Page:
Treasury Admits Mistake in Naming KPMG's Tax Clients

In a letter to the editor of the Wall Street Journal, Treasury Department General Counsel David D. Aufhauser admitted that prudent measures to protect taxpayers' privacy were not in place when the names of KPMG's clients were revealed by the Department of Justice (DOJ) last week. "The absence of such measures," he said, "is inexcusable."

In an editorial published on July 17, 2002, the Wall Street Journal said the IRS was "out of control" when it presumed the right to gratuitously humiliate innocent taxpayers in the process of auditing, suing and penalizing tax cheats. "These individuals are accused of no wrongdoing," wrote the Journal. "Their only sin is that they are clients of KPMG, the accounting firm currently doing battle in court with the IRS."

Mr. Aufhauser said the Treasury Department agrees that no taxpayer should be "gratuitously humiliated" in court proceedings. Normally, he said, Treasury takes purposeful measures in Tax Court to preserve confidences. But this case was different in that it involved the seeking of information through an administrative summons. He claims KPMG and BDO Seidman both defied the summons with a dubious assertion of common law privilege. When KPMG submitted a "privilege log" that identified clients of the firm, the IRS asked the DOJ to enforce the summons and submitted the log in support of its federal court petition. The DOJ subsequently disclosed the log in support of the IRS's petition.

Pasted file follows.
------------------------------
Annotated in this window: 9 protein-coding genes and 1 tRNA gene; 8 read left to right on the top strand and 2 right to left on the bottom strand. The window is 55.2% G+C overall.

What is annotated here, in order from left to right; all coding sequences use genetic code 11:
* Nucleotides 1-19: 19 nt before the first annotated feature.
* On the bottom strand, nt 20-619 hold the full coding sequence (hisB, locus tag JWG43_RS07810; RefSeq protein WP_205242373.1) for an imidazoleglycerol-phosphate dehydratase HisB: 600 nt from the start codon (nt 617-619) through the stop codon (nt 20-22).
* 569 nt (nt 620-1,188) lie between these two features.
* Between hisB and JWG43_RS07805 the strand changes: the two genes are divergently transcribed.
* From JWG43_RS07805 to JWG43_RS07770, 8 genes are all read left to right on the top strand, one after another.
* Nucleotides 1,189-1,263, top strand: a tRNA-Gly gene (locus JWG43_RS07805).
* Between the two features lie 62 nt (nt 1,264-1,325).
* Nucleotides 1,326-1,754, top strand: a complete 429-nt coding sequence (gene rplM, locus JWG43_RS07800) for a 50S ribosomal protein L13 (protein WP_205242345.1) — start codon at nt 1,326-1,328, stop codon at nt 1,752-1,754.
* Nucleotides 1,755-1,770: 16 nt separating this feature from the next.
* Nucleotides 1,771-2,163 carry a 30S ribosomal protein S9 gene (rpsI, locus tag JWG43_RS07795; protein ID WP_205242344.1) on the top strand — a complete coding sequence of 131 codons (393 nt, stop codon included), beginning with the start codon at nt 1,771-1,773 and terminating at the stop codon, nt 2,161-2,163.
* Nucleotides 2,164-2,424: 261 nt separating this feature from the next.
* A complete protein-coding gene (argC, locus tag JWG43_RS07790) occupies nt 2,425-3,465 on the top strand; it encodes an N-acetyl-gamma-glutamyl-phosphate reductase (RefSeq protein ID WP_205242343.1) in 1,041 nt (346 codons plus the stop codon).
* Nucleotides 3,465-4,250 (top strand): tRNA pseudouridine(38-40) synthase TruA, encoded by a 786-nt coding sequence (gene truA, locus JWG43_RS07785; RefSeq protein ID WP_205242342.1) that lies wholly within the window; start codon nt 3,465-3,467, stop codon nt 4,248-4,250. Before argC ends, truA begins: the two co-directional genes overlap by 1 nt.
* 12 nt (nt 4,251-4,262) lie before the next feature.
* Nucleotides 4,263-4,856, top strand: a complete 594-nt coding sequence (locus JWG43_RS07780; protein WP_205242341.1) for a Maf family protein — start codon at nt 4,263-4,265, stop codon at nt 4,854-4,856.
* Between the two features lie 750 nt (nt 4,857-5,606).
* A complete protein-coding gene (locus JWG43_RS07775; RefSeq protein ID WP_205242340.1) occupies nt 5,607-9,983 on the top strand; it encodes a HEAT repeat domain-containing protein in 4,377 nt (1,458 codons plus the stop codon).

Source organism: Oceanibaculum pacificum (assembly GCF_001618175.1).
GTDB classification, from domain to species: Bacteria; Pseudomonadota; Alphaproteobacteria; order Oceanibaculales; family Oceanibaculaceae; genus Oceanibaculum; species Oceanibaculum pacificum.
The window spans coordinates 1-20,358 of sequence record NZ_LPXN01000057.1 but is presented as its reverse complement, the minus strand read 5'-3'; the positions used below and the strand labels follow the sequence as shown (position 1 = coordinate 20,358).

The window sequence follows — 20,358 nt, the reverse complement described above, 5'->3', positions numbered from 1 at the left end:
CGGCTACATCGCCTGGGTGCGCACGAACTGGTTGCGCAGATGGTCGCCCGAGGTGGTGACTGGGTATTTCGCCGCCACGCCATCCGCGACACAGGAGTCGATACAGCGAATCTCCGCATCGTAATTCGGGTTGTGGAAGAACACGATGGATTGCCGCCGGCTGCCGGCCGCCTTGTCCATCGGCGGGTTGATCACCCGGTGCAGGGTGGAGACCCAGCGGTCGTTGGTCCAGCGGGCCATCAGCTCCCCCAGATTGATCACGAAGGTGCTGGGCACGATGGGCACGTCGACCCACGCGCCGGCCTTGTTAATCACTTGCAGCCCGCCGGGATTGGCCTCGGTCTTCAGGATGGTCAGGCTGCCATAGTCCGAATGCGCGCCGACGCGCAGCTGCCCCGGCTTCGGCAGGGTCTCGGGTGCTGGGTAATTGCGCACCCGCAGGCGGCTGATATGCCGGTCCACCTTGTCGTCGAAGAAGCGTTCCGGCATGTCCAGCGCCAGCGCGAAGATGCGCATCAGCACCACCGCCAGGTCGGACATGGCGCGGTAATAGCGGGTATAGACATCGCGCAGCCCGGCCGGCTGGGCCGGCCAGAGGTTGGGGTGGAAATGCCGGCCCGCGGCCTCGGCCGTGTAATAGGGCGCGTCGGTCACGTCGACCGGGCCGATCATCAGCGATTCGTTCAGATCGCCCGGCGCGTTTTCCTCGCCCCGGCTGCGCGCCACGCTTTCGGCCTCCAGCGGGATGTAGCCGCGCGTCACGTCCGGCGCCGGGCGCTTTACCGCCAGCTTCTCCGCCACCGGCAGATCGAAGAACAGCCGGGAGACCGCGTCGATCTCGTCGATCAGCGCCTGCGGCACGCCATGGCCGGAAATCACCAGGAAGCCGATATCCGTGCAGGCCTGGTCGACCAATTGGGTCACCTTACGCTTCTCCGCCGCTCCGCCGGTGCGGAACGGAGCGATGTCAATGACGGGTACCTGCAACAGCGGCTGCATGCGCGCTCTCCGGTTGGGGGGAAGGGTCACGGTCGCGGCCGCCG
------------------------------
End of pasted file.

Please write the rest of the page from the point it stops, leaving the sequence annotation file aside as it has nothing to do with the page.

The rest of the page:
Although he emphasized that the naming of names is not a violation of law, Mr. Aufhauser promised that, "all future referrals from Treasury to Justice will require appropriate protections, unless the interests of justice clearly dictate otherwise."

-Rosemary Schlank

You may like these other stories...

At long last, the Obama administration issued draft instructions along with revised draft tax forms that provide companies guidance on how to comply with the Affordable Care Act’s (ACA) employer mandate.The US Treasury...
Treasury Secretary Lew to speak on tax reform, inversionsDamian Paletta of the Wall Street Journal wrote on Friday that Treasury Secretary Jacob Lew is planning a September 8 speech about a controversial corporate strategy...
The IRS requires most freelancers and other self-employed individuals to use the cash method of accounting, under which income isn't counted until cash, a check, or an e-payment is received, and expenses aren't...

Already a member? log in here.

Upcoming CPE Webinars

Sep 9
In this session we'll discuss the types of technologies and their uses in a small accounting firm office.
Sep 10
Transfer your knowledge and experience to prepare your team for the challenges and opportunities of an accounting career.
Sep 11
This webcast will include discussions of commonly-applicable Clarified Auditing Standards for audits of non-public, non-governmental entities.
Sep 18
In this course, Amber Setter will shine the light on different types of leadership behavior- an integral part of everyone's career.